Raspberry Pi likes VTK

Index To the Series
1. Raspberery Pi likes Open Source
2. Cross-Compiling for Raspberry Pi
3. Cross-Compiling ITK for Raspberry Pi
4. Raspberry Pi likes VTK
5. Raspberry Pi likes Node.js

 


<

p style=”text-align: center;”>Following on our series exploring the use of the Raspberry Pi,
Here we describe how to build VTK natively in the board.

http://www.vtk.org/doc/release/5.10/html/vtk-logo.gif

<

p style=”text-align: center;”>It turns out that the Raspberry Pi has a graphics stack with rendering capabilities
that are between a Playstation I and a Playstation II.

<

p style=”text-align: center;”>To further increase the happiness, we learned that
the Graphics Stack of the Raspberry Pi is fully Open Source.

 

and actually:

<

p style=”padding-left: 150px;”>“…the BCM2835 used in the Raspberry Pi
is the first ARM-based multimedia SoC
with fully-functional, vendor-provided
(as opposed to partial, reverse engineered)
fully open-source drivers,
…Broadcom is the first vendor to open
their mobile GPU drivers up in this way…”

Given that Open Source is not real until you can download the source code and
read the license, here is the userland repository with the drivers for your enjoyment.
(Note that they use CMake for configuration as well).

 

<

p style=”text-align: left;”>All these news make us realize that this little gadget is a good platform
for playing with visualization, and what better tool for doing so than VTK !     🙂


 

Here is how we built VTK natively in the Raspberry Pi.

 

Note: as with the previous posts, many of the screenshot images below
may appear blurred due to subsampling. Please simply click on them,
to see them in full resolution, where the text will be clearly readable.

 

Step 1. Install Required Packages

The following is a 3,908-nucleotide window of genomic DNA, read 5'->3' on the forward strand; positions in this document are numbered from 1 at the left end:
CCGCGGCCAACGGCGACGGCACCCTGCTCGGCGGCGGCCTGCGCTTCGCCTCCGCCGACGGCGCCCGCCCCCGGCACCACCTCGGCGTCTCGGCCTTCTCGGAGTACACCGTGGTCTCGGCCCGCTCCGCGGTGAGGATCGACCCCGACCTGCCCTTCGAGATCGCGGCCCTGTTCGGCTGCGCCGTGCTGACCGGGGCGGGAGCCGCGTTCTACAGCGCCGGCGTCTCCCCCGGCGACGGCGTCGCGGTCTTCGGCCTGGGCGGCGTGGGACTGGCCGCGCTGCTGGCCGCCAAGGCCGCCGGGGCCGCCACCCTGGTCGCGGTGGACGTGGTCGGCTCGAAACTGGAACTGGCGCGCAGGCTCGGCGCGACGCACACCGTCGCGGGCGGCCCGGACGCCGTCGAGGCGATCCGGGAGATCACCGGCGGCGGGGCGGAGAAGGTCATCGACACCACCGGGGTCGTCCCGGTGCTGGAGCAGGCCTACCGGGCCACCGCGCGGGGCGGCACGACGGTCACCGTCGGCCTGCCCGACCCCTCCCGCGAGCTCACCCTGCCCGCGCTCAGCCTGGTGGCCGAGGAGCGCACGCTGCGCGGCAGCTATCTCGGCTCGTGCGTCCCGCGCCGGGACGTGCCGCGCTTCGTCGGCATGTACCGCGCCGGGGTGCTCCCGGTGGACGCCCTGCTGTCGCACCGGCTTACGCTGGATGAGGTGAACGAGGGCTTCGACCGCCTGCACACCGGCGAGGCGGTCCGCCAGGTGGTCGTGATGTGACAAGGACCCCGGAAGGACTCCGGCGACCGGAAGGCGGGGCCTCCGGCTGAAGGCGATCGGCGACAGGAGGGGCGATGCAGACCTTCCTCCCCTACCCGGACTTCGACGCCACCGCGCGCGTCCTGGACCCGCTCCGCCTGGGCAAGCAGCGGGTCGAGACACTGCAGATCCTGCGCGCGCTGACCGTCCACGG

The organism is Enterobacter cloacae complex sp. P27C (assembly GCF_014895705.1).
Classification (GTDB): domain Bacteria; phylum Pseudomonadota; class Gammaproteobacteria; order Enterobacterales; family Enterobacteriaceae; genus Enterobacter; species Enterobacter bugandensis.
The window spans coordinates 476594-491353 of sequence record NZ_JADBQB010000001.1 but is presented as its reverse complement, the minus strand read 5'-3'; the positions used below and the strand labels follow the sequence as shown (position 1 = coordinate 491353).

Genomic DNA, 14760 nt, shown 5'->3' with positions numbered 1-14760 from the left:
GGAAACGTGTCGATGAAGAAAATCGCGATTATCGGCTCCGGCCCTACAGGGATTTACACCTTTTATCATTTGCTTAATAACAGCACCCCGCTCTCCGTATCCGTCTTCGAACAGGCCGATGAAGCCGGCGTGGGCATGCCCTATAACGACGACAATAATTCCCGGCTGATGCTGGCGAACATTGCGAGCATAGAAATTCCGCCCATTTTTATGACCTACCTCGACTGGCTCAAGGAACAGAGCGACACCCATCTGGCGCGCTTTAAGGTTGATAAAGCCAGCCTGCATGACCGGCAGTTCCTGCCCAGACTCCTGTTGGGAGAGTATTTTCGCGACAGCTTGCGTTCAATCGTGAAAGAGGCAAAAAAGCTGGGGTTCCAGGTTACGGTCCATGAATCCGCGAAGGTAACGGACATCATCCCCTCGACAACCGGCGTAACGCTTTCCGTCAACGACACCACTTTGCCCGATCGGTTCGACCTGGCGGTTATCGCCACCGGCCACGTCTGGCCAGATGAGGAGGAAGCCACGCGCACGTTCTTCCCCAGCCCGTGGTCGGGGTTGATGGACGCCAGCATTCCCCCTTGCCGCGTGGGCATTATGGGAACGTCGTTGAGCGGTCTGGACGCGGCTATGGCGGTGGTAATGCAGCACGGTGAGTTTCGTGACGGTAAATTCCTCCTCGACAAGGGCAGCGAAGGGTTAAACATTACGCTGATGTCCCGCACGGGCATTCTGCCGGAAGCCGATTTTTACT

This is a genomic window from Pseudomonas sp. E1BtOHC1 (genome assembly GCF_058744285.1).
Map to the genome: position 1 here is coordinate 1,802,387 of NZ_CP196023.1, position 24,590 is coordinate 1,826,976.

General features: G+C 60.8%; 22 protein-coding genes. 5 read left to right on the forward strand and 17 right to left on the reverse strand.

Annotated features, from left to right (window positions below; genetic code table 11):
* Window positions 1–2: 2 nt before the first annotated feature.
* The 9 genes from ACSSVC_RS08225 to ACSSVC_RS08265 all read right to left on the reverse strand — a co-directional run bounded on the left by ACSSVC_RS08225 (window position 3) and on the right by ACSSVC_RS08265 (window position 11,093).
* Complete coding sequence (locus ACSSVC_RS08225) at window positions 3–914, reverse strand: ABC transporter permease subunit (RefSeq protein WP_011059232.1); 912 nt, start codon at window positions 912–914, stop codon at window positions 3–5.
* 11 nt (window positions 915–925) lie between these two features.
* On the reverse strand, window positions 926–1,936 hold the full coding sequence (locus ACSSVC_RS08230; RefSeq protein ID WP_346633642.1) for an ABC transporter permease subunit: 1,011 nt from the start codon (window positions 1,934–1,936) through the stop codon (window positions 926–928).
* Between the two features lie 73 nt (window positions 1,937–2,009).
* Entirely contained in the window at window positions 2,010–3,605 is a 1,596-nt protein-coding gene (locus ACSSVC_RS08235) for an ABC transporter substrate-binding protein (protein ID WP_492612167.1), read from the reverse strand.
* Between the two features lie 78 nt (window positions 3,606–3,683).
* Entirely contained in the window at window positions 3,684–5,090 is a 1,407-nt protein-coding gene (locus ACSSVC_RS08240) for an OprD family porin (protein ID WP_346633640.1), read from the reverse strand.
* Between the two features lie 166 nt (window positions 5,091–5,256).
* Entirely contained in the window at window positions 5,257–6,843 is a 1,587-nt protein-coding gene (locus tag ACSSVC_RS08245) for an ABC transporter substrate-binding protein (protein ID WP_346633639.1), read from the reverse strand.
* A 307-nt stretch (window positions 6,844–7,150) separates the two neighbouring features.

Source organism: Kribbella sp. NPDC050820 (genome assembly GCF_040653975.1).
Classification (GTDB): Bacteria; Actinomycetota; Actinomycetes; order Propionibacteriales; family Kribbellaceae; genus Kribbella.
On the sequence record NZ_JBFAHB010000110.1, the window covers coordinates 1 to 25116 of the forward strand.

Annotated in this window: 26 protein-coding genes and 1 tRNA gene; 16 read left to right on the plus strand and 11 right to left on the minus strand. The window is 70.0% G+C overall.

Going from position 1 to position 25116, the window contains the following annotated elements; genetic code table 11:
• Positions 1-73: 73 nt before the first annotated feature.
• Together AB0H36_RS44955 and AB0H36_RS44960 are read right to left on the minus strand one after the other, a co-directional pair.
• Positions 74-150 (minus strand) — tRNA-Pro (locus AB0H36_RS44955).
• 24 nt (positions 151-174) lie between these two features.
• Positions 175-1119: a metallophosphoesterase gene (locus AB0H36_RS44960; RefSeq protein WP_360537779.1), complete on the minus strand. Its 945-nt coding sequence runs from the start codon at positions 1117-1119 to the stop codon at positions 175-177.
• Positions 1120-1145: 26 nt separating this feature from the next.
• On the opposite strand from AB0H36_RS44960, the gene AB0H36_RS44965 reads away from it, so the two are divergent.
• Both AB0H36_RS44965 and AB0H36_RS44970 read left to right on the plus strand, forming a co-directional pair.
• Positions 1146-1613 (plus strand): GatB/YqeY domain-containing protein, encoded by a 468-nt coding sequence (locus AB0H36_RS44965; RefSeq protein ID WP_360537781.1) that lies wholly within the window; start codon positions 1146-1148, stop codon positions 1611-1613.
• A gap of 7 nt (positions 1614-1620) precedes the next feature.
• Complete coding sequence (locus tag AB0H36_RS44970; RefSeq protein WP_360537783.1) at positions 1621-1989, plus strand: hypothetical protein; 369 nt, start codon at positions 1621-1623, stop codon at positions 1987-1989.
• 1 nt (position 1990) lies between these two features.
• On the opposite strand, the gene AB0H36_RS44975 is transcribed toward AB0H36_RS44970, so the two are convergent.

First, in the Raspberry Pi we install several pre-requisite packages with the commands:

  • sudo apt-get install libgl1-mesa-dev
  • sudo apt-get install libxt-dev
  • sudo apt-get install libosmesa-dev

 

Step 2 Download VTK

Then we download VTK’s source code:

  • cd ~/src
  • wget http://www.vtk.org/files/release/5.10/vtk-5.10.1.tar.gz
  • tar -xzf vtk-5.10.1.tar.gz

This leaves VTK in a directory:

  • /home/pi/src/VTK5.10.1

 

Step 3 Configure VTK with CMake

As usual, we create a binary directory and from there we invoke
ccmake giving it as argument the location of the source directory.

  • mkdir  -p  ~/bin/VTK
  • cd ~/bin/VTK
  • ccmake ~/src/VTK5.10.1/

There we do

  • Turn OFF Testing
  • Turn OFF Examples
  • Turn ON Shared Libraries
  • Select “Release” compilation mode in CMAKE_BUILD_TYPE

As usual we do

  • Hit “c” to Configure
  • Hit “g” to Generate

and we are back to the command line prompt.

 

Step 4    Build !

We can now happily type

  • make

we actually did “time make” since we are curious about the time that it will take to compile.

and while this builds, we go and read more about the graphics capabilities of the Raspberry Pi

 

Our VTK build finishes in about 13 hours:

 

Step 5   Try a VTK Example

We are ready to build our first VTK example in the Raspberry Pi.

Hovering the mouse over the link that says:

We get the URL address and we use it in the Pi

  • cd /tmp
  • wget http://gitorious.org/vtkwikiexamplestarballs/vtkwikiexamplestarballs/blobs/raw/master/ReadOBJ.tar
  • tar xf ReadOBJ.tar
  • cd ReadOBJ
  • cd build

We configure the example by pointing CMake to the binary directory where we just built VTK.

  • cmake  -DVTK_DIR=/home/pi/bin/VTK   ..

then build it by simply calling “make”

  • make

 

Now we need an OBJ dataset to load, that we can procure ourselves with some Google magic from

  • wget  http://pages.cs.wisc.edu/~yetkin/smvr/obj/cow.obj

and finally we can run our first VTK example in the Pi

  • ./ReadOBJ  cow.obj

and we got the display of a Magnificent Cow !,
that we can of course rotate around with the mouse,
and get into wireframe mode by using the “w” key.

NOTE: In this case, this was done with a remote SSH login in the Raspberry Pi,
therefore, for this display to work, we had to previously had started the X Server in the board,
which is done by simply typing:

  • startx

and then we had to login from a different shell into the board using the -X option of SSH.

  • ssh    -X    pi@raspberrypi

in this way the X Windows that may be open during that shell session
get exported to the remote display (our Dell Laptop in this case).

 


 

…and this concludes our session on building VTK.

 

Enjoy Visualization in the Raspberry Pi !

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